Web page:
To work out whether or not the SFO will prosecute a corporate body in a given case you need to read:
- the Full Code Test in the Code for Crown Prosecutors,
- the joint prosecution Guidance on Corporate Prosecutions and, where relevant,
- the Joint Prosecution Guidance of the Director of the SFO and the Director of Public Prosecutions on the Bribery Act 2010.
So that is simple enough!
If on the evidence there is a realistic prospect of conviction, the SFO will prosecute if it is in the public interest to do so. The fact that a corporate body has reported itself will be a relevant consideration to the extent set out in the Guidance on Corporate Prosecutions. That Guidance explains that, for a self-report to be taken into consideration as a public interest factor tending against prosecution, it must form part of a “genuinely proactive approach adopted by the corporate management team when the offending is brought to their notice”.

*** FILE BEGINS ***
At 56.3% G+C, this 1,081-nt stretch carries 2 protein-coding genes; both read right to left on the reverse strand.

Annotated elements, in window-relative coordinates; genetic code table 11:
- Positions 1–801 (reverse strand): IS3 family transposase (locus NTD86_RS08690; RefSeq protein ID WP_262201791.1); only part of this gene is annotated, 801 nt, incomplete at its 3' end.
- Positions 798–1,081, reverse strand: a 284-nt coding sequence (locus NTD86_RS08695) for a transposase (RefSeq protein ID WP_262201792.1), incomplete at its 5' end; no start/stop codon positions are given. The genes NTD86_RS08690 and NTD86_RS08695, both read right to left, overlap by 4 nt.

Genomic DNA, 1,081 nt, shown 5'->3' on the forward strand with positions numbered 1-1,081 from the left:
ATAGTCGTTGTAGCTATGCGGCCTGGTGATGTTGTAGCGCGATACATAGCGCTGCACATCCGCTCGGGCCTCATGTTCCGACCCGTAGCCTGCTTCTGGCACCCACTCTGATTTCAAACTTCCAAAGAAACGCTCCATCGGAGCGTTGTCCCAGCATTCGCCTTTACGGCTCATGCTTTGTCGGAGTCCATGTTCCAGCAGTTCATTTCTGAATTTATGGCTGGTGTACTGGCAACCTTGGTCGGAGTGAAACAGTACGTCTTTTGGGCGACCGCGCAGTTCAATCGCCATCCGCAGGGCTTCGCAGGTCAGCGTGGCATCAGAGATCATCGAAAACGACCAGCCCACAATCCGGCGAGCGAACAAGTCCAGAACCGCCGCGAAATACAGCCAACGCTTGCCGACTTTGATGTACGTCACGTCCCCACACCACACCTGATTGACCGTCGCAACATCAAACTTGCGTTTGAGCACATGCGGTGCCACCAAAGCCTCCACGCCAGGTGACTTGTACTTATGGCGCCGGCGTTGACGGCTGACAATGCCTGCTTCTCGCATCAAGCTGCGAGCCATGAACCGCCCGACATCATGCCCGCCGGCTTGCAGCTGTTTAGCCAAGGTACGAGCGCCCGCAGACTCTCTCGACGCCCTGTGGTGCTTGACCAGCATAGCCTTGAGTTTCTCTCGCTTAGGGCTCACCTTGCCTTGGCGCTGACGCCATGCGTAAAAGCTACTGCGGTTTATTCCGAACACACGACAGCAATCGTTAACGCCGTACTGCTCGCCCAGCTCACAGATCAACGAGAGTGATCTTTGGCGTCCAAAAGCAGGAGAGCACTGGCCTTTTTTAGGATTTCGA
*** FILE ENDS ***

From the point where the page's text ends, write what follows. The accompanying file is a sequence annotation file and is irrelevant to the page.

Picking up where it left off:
Self-reporting is no guarantee that a prosecution will not follow. Each case turns on its own facts. In appropriate cases the SFO may use its powers under proceeds of crime legislation as an alternative (or in addition) to prosecution; see the Attorney General’s guidance to prosecuting bodies on their asset recovery powers under the Proceeds of Crime Act 2002.
If the SFO uses its powers under proceeds of crime legislation, it will publish its reasons, the details of the illegal conduct and the details of the disposal. In cases where the SFO does not prosecute a self-reporting corporate body, the SFO reserves the right
- (i) to prosecute it for any unreported violations of the law; and
- (ii) lawfully to provide information on the reported violation to other bodies (such as foreign police forces).
The self reporting system is not so simple and taking legal advice as early as possible will enhance your company’s chances of a satisfactory result.